David Cameron was caught on camera telling the Queen that leaders of some "fantastically corrupt" countries, including Nigeria and Afghanistan, were due to attend his anti-corruption summit.
The Prime Minister will host an international anti-corruption summit on Thursday aimed at stepping up global action to combat corruption in all walks of life.
In a pooled video feed made available to the ITN broadcaster, Mr Cameron was shown talking with the Queen about the summit.
"We had a very successful cabinet meeting this morning, talking about our anti-corruption summit," Mr Cameron said when the Queen approached.
"We have got the Nigerians - actually we have got some leaders of some fantastically corrupt countries coming to Britain."
Mr Cameron went on: "Nigeria and Afghanistan - possibly two of the most corrupt countries in the world."
The Queen did not respond to Cameron's comment but the Archbishop of Canterbury Justin Welby said: "But this particular president is actually not corrupt."
Nigeria's President Muhammadu Buhari and Afghan President Afghan President Ashraf Ghani, who are both planning to attend the summit, have acknowledged corruption in their countries and have pledged to clean it up.
Afghanistan is 166th, second-from-bottom, in campaign group Transparency International's latest Corruption Perceptions Index, an annual ranking of countries.
Only North Korea and Somalia, jointly ranked 167th, are perceived to be more corrupt. Nigeria is 136th in the index.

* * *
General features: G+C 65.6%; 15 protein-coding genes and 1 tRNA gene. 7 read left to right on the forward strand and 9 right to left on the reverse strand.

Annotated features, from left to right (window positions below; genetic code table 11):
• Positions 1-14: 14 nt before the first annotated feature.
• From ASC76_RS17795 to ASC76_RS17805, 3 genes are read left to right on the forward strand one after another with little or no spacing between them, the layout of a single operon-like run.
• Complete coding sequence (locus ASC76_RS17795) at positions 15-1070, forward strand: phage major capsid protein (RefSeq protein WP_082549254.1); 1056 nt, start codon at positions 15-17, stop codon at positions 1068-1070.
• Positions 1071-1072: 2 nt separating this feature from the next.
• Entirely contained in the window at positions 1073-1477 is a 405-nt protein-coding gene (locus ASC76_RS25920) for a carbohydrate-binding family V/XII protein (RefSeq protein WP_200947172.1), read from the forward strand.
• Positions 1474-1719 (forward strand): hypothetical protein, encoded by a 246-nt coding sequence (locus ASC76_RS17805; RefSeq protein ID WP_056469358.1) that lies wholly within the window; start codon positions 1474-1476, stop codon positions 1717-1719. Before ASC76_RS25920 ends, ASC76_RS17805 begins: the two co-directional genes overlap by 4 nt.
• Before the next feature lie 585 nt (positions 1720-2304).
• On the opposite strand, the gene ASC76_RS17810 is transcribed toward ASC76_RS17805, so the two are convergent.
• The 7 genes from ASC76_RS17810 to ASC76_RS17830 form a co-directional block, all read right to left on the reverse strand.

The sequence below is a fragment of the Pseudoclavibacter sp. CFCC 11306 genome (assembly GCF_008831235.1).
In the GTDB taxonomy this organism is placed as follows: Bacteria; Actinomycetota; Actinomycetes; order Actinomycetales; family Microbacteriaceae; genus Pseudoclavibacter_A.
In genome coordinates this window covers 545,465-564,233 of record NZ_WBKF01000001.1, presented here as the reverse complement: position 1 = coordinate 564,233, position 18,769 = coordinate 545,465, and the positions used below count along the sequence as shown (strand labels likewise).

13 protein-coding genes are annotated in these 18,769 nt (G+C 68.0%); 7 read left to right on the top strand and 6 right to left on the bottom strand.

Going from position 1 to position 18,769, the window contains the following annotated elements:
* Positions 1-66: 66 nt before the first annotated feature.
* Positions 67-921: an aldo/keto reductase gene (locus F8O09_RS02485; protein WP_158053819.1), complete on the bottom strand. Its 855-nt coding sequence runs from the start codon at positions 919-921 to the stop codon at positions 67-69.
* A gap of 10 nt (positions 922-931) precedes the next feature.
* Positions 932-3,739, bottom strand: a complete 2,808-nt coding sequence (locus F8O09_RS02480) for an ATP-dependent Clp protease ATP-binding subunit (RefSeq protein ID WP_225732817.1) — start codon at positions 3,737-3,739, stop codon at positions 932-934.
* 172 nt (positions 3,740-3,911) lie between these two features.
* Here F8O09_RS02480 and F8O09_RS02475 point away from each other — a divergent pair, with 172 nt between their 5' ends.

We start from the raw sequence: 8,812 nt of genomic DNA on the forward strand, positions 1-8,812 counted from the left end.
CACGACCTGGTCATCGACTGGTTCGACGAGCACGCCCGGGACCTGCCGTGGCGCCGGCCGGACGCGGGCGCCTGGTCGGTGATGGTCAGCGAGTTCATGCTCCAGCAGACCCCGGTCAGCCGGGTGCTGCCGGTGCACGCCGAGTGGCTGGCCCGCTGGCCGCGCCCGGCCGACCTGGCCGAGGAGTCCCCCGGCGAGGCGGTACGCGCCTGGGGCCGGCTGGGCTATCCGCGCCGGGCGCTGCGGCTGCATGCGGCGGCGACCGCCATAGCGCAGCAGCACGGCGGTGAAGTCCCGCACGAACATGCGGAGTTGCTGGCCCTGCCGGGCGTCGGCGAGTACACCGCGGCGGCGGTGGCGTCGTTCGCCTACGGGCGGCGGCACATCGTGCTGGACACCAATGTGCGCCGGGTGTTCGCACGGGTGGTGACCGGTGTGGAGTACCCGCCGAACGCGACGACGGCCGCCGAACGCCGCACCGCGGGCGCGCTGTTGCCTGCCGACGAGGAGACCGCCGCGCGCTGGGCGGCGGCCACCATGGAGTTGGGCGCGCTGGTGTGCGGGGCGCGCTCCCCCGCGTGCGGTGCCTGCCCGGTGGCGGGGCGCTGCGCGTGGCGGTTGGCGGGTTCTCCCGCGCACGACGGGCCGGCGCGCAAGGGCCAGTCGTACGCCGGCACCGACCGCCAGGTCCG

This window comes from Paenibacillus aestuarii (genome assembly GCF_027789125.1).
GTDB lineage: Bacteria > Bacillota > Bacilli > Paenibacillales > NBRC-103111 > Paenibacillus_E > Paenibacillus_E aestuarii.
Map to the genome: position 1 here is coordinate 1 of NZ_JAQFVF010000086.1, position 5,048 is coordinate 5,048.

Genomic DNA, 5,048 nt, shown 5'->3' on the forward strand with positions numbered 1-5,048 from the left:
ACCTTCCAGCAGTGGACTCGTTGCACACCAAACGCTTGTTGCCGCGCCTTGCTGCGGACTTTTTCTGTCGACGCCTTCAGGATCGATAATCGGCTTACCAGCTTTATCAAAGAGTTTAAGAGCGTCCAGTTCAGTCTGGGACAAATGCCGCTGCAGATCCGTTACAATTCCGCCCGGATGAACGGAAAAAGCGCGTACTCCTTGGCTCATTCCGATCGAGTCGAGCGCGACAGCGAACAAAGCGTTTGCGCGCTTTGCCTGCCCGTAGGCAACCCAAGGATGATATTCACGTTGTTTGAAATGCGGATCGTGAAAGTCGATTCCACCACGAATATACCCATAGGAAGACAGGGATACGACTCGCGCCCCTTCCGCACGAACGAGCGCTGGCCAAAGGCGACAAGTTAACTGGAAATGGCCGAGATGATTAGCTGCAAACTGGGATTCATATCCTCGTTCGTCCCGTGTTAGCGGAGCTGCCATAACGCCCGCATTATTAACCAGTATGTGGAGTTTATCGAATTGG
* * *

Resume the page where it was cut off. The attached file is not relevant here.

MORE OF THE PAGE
It was not clear whether Mr Cameron realised he was being filmed at the Buckingham Palace event.
Number 10 declined to comment directly on the premier's conversations with the Queen but pointed out that the leaders of both countries had acknowledged the scale of the problem they faced.
Mr Ghani and Mr Buhari have written essays for a book accompanying the summit.
Mr Ghani, they said, acknowledges in his piece that Afghanistan is "one of the most corrupt countries on earth" and Mr Buhari that corruption became a "way of life" in his country under "supposedly accountable democratic governments".
According to Reuters, a bystander joked to Mr Cameron: "They are coming at their own expense one assumes?"
"Everything has to be open," the prime minister replied. "There are no sort of closed-door sessions. Everything has to be in front of the press. It's going to be...It could be quite interesting."
Mr Cameron had earlier said it was "very exciting" to mark the Queen's 90th birthday with an "array" of political figures at a party at Buckingham Palace today.
Representatives from both Houses of Parliament and from across the political spectrum attended the event.
But Labour leader Jeremy Corbyn, a noted republican who kicked off Labour's In For Britain EU campaign on Tuesday, missed the engagement.
He was attending a family funeral instead, and a Buckingham Palace spokesman said he had "personally written" to the Queen explaining his absence.
Wearing a blue and white floral day dress, the Queen, who has broken records with her 64-year reign, met the political figures from both the Lords and the Commons in the Palace's White Drawing Room.
Mr Cameron's gaffe is not the first time he has been caught on film. In 2014, he was filmed telling New York's mayor that the Queen had "purred down the line" after he had called her to say Scotland had rejected independence.